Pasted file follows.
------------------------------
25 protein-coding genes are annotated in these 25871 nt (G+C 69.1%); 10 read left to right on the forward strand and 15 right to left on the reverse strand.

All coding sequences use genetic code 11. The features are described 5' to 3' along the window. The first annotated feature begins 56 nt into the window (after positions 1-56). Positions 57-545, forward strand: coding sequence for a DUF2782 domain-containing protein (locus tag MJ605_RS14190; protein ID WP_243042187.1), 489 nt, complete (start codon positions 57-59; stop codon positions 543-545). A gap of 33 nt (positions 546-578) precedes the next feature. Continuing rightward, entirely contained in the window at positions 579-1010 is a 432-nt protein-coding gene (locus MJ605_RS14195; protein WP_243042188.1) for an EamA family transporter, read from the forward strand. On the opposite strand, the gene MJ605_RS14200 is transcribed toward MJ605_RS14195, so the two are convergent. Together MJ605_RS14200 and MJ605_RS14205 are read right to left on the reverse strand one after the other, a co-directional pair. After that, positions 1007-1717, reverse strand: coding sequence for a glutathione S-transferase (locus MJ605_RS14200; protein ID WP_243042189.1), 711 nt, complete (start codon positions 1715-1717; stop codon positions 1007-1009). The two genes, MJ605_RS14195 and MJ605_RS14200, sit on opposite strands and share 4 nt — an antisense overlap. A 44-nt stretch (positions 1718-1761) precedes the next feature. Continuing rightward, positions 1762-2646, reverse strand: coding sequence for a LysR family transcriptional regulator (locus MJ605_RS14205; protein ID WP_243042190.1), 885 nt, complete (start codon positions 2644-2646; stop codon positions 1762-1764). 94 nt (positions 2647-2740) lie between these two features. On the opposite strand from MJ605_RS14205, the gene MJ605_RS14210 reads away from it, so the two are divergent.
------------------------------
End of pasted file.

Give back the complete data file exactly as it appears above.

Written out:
25 protein-coding genes are annotated in these 25871 nt (G+C 69.1%); 10 read left to right on the forward strand and 15 right to left on the reverse strand.

All coding sequences use genetic code 11. The features are described 5' to 3' along the window. The first annotated feature begins 56 nt into the window (after positions 1-56). Positions 57-545, forward strand: coding sequence for a DUF2782 domain-containing protein (locus tag MJ605_RS14190; protein ID WP_243042187.1), 489 nt, complete (start codon positions 57-59; stop codon positions 543-545). A gap of 33 nt (positions 546-578) precedes the next feature. Continuing rightward, entirely contained in the window at positions 579-1010 is a 432-nt protein-coding gene (locus MJ605_RS14195; protein WP_243042188.1) for an EamA family transporter, read from the forward strand. On the opposite strand, the gene MJ605_RS14200 is transcribed toward MJ605_RS14195, so the two are convergent. Together MJ605_RS14200 and MJ605_RS14205 are read right to left on the reverse strand one after the other, a co-directional pair. After that, positions 1007-1717, reverse strand: coding sequence for a glutathione S-transferase (locus MJ605_RS14200; protein ID WP_243042189.1), 711 nt, complete (start codon positions 1715-1717; stop codon positions 1007-1009). The two genes, MJ605_RS14195 and MJ605_RS14200, sit on opposite strands and share 4 nt — an antisense overlap. A 44-nt stretch (positions 1718-1761) precedes the next feature. Continuing rightward, positions 1762-2646, reverse strand: coding sequence for a LysR family transcriptional regulator (locus MJ605_RS14205; protein ID WP_243042190.1), 885 nt, complete (start codon positions 2644-2646; stop codon positions 1762-1764). 94 nt (positions 2647-2740) lie between these two features. On the opposite strand from MJ605_RS14205, the gene MJ605_RS14210 reads away from it, so the two are divergent.